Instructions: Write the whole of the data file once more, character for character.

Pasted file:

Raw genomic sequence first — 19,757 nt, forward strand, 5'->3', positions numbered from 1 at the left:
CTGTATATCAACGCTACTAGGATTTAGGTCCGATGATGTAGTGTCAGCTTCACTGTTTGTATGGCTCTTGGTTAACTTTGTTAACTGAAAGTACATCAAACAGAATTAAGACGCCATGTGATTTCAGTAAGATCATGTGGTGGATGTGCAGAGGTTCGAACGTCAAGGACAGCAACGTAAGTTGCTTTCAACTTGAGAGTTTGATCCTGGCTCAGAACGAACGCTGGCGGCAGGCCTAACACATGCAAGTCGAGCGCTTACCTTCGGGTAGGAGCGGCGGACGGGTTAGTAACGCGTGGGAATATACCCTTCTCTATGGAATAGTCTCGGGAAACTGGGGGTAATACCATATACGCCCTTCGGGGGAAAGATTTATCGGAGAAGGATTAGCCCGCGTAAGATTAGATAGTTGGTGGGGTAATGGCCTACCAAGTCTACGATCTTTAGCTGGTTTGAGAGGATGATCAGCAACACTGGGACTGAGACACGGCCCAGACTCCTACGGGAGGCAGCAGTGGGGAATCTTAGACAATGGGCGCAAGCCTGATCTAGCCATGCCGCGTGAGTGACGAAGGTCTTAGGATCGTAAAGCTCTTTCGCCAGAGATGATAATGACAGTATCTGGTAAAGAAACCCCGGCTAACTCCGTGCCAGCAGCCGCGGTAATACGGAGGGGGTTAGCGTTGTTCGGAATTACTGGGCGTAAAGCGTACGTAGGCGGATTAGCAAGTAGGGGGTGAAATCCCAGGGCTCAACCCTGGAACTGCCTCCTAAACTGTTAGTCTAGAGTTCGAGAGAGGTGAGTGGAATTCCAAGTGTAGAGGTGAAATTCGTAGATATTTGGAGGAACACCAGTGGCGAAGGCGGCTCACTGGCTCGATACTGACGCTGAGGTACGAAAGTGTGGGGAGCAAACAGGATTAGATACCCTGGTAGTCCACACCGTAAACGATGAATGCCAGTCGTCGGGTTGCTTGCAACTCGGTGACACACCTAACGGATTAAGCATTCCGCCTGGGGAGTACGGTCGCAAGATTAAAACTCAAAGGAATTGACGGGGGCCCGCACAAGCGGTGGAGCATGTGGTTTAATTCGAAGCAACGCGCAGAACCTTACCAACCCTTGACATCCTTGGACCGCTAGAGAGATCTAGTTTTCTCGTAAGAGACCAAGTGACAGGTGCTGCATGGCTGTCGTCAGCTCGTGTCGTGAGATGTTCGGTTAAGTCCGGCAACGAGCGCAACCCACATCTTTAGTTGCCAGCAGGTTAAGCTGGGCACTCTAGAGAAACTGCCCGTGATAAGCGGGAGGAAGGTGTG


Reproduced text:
Raw genomic sequence first — 19,757 nt, forward strand, 5'->3', positions numbered from 1 at the left:
CTGTATATCAACGCTACTAGGATTTAGGTCCGATGATGTAGTGTCAGCTTCACTGTTTGTATGGCTCTTGGTTAACTTTGTTAACTGAAAGTACATCAAACAGAATTAAGACGCCATGTGATTTCAGTAAGATCATGTGGTGGATGTGCAGAGGTTCGAACGTCAAGGACAGCAACGTAAGTTGCTTTCAACTTGAGAGTTTGATCCTGGCTCAGAACGAACGCTGGCGGCAGGCCTAACACATGCAAGTCGAGCGCTTACCTTCGGGTAGGAGCGGCGGACGGGTTAGTAACGCGTGGGAATATACCCTTCTCTATGGAATAGTCTCGGGAAACTGGGGGTAATACCATATACGCCCTTCGGGGGAAAGATTTATCGGAGAAGGATTAGCCCGCGTAAGATTAGATAGTTGGTGGGGTAATGGCCTACCAAGTCTACGATCTTTAGCTGGTTTGAGAGGATGATCAGCAACACTGGGACTGAGACACGGCCCAGACTCCTACGGGAGGCAGCAGTGGGGAATCTTAGACAATGGGCGCAAGCCTGATCTAGCCATGCCGCGTGAGTGACGAAGGTCTTAGGATCGTAAAGCTCTTTCGCCAGAGATGATAATGACAGTATCTGGTAAAGAAACCCCGGCTAACTCCGTGCCAGCAGCCGCGGTAATACGGAGGGGGTTAGCGTTGTTCGGAATTACTGGGCGTAAAGCGTACGTAGGCGGATTAGCAAGTAGGGGGTGAAATCCCAGGGCTCAACCCTGGAACTGCCTCCTAAACTGTTAGTCTAGAGTTCGAGAGAGGTGAGTGGAATTCCAAGTGTAGAGGTGAAATTCGTAGATATTTGGAGGAACACCAGTGGCGAAGGCGGCTCACTGGCTCGATACTGACGCTGAGGTACGAAAGTGTGGGGAGCAAACAGGATTAGATACCCTGGTAGTCCACACCGTAAACGATGAATGCCAGTCGTCGGGTTGCTTGCAACTCGGTGACACACCTAACGGATTAAGCATTCCGCCTGGGGAGTACGGTCGCAAGATTAAAACTCAAAGGAATTGACGGGGGCCCGCACAAGCGGTGGAGCATGTGGTTTAATTCGAAGCAACGCGCAGAACCTTACCAACCCTTGACATCCTTGGACCGCTAGAGAGATCTAGTTTTCTCGTAAGAGACCAAGTGACAGGTGCTGCATGGCTGTCGTCAGCTCGTGTCGTGAGATGTTCGGTTAAGTCCGGCAACGAGCGCAACCCACATCTTTAGTTGCCAGCAGGTTAAGCTGGGCACTCTAGAGAAACTGCCCGTGATAAGCGGGAGGAAGGTGTG